Why do ketone levels vary throughout the day?

By Dr. Stephen Phinney and the Virta Team

Individuals vary in their blood ketone levels (i.e., beta-hydroxybutyrate – aka BOHB) over the course of a day and from day to day. This can be due to variations in dietary carbohydrate and protein from meal to meal and from day to day.

However, different individuals tend to vary in the levels and pattern of their blood ketones. Some people are highest in the morning and tend to have reduced levels after meals (perhaps due to the dietary protein and carbs they consume). Others of us tend to be low in the morning and then rise during the day.

Additional factors that increase blood BOHB are endurance exercise and also after consuming fats containing medium chain triglycerides (MCT) such as butter, coconut oil, or purified MCT oil. In contrast, there is often a steep drop in BOHB after high intensity exercise, the mechanism for which has yet to be proven. This post-sprint drop in BOHB tends to be temporary (lasting for an hour or two), which means that it’s cause is very different from the days-long drop in blood BOHB that one sees after a large carb meal.

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11 Comments

  1. Avatar
    Frank Rogers, PhD March 4, 2019 at 5:34 pm

    Any citations you know of with multi-day ketone curves? Observing that patterns vary among individuals, likely due to many underlying effects (age, gender, nutrition, &tc), I am curious whether any work has been undertaken to systematically record and analyze patterns across subjects, either in your own trials. There are some interesting reports of blood glucose patterns in ketogenic subjects (Virta’s work, of course, included). Any BHOB time-series data on ketogenic subjects?

    -Frank

    Reply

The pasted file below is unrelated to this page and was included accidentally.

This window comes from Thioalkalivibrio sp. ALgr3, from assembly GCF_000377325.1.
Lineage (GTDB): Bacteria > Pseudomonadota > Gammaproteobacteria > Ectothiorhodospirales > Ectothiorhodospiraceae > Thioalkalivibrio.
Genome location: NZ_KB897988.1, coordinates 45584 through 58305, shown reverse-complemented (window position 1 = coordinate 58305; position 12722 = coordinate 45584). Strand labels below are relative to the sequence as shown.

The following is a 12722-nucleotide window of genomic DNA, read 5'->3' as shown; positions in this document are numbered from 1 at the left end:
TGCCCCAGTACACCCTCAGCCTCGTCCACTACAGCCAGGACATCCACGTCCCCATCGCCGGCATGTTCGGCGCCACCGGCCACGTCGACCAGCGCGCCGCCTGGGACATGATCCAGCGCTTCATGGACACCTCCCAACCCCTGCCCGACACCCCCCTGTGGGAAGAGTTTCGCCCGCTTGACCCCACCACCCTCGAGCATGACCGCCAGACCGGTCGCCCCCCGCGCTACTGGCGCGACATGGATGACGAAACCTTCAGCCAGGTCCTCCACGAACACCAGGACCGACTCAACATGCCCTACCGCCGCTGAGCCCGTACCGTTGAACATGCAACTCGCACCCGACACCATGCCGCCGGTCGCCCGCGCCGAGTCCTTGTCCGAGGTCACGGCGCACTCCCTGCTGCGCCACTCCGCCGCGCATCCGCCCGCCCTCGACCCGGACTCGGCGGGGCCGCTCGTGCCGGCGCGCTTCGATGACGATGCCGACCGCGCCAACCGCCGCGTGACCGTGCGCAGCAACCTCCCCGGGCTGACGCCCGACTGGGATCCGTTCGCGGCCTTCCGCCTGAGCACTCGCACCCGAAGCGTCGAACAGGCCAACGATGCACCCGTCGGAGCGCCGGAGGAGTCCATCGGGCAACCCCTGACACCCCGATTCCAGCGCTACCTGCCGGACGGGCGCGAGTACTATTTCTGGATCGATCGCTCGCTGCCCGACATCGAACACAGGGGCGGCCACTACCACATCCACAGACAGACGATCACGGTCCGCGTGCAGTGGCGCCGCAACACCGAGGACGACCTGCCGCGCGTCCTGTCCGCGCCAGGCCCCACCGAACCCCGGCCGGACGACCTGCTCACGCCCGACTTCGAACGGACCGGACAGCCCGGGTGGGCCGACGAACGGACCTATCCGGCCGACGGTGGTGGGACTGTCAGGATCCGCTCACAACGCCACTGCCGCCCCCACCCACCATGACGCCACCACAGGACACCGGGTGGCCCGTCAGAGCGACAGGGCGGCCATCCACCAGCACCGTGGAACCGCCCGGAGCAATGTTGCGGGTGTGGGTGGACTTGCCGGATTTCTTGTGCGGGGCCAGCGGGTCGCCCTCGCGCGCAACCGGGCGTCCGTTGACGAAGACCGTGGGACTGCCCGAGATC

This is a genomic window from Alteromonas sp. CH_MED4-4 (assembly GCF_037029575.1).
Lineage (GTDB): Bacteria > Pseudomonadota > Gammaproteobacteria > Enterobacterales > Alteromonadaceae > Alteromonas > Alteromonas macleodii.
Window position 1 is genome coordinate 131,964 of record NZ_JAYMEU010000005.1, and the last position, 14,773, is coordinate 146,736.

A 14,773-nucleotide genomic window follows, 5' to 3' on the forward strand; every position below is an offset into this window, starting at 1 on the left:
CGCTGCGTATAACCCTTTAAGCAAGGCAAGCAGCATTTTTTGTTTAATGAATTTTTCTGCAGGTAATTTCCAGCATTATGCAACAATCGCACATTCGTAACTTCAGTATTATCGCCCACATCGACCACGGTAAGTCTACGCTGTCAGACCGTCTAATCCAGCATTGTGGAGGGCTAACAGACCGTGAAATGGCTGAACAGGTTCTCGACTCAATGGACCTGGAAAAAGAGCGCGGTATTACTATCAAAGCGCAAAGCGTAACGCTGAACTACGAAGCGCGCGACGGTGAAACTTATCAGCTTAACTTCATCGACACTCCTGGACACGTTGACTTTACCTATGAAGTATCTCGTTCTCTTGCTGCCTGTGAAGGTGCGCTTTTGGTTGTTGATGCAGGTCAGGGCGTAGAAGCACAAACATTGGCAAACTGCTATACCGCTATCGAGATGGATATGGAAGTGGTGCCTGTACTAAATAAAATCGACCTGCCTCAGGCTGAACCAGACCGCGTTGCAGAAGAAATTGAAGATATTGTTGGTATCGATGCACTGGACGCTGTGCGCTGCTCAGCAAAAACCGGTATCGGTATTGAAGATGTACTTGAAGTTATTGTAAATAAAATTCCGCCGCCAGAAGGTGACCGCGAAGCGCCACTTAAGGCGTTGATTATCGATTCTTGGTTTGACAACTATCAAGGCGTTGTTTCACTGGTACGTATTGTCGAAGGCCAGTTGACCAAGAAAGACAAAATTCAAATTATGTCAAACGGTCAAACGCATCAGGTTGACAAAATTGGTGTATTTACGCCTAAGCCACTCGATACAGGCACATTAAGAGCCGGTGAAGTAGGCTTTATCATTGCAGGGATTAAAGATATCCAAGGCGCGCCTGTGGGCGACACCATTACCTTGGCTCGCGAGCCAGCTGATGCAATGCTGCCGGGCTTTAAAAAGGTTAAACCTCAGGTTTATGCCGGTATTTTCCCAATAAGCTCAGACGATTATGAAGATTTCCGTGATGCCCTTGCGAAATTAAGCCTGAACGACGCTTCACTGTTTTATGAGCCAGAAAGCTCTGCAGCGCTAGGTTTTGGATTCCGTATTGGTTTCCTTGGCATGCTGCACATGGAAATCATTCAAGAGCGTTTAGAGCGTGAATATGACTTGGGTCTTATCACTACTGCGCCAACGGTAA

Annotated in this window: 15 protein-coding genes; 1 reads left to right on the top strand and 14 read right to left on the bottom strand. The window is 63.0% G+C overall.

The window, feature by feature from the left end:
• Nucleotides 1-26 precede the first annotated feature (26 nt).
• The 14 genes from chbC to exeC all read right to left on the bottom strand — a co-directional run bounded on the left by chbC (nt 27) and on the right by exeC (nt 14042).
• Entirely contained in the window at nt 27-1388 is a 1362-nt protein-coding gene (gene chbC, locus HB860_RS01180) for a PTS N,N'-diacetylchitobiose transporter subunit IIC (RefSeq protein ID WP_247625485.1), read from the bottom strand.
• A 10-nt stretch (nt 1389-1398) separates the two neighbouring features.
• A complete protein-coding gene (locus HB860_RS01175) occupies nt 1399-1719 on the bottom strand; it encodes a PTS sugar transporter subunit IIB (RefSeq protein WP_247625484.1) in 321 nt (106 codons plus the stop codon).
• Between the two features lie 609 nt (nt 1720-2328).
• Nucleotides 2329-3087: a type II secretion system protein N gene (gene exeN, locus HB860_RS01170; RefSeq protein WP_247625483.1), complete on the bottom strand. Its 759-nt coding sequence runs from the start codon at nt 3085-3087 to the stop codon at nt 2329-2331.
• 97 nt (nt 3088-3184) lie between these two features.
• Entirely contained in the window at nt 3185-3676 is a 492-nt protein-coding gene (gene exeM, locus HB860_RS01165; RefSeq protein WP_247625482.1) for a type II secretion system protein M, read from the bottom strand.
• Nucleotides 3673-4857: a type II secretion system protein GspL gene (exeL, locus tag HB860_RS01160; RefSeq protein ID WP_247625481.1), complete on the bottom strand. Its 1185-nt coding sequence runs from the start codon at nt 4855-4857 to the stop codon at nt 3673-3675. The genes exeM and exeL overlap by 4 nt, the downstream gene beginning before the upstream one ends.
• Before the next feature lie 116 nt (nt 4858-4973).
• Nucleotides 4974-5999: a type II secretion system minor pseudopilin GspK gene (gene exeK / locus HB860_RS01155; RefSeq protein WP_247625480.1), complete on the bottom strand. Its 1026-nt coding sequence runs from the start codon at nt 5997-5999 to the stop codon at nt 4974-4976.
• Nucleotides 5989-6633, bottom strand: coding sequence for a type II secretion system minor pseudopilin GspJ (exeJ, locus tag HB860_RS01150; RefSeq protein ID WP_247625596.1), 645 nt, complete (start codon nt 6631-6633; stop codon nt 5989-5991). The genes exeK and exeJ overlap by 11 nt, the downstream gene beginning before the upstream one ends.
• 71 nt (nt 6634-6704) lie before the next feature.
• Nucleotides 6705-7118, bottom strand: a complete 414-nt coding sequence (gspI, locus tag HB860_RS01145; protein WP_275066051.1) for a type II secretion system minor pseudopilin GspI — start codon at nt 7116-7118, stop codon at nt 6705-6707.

1. Virta Health

      Unfortunately, we aren’t aware of any published data that directly addresses that question.

      Reply

  2. Avatar

    Not sure that canola oil is a healthy fat

    Reply

    1. Virta Health

      You may find Dr. Phinney’s take on canola oil helpful for understanding why it is used with our patients: https://blog.virtahealth.com/canola-oil-keto/

      Reply

  3. Avatar

    Is there any information that shows the relationship between measurements of urine ketones and blood ketones? For example, if the urine results are moderate, say 40 mg/dL = 4 mmol/L, should the blood level reading also be 4 mmol/L ? What does it mean if the actual simultaneous blood reading is only .4 mmol/L?

    Reply

    1. Virta Health

      There is great variability between urine and blood ketones. One of the reasons for this is due to hydration. The better hydrated you are, the more dilute your urine will be and this will cause urine ketones to drop. If you are dehydrated, urine ketones will appear higher than your actual blood ketones will measure. We recommend using blood ketones whenever possible in order to eliminate the guessing game that comes with urine ketones.

      Reply

    2. Avatar

      urine good be in the bladder up to 6 or 8 hours or more. There for not as accurate as in the blood which is real time.

      Reply

  4. Avatar

    I just ate a very high fat meal (which also contained protein and carbs in alignment with my Keto macros). Thirty minutes later my blood ketones have risen from .7 to 1.2. Is that just my body converting the fat in the food I just ate to ketones? If so, how does that help? I want to use my own fat to make ketones. Thank you!

    Reply

    1. Virta Health

      What you eat can definitely impact your blood ketones, however it doesn’t mean that your body is only using the fat from your meal. It just means your meal was well balanced and supported ketone production. If your goal is weight loss, the best measurement is going to be monitoring your weight over time. If you are eating too much and limiting the amount of fat your body is burning from stores, then you won’t see the scale move.

      Reply

  5. Avatar

    Besides noting that my levels drop after an intense workout, I have also recently noted that they drop greatly while sleeping!

    For example, Friday bedtime I was 1.2, but I awoke in the morning at 0.3. Saturday bedtime was 0.9 and awoke today at 0.5. I had been given to understand that the prolonged fasting (I also use time-restricted eating) overnight is supposed to increase ketones.

    I seem to be missing something here

    Reply

    1. Virta Health

      Thank you for your question, Rick! That may be due to dawn phenomenon and increasing blood sugar levels. As blood sugar rises, ketones can be suppressed. You can read more about the dawn phenomenon here: https://blog.virtahealth.com/dawn-phenomenon/

      Reply

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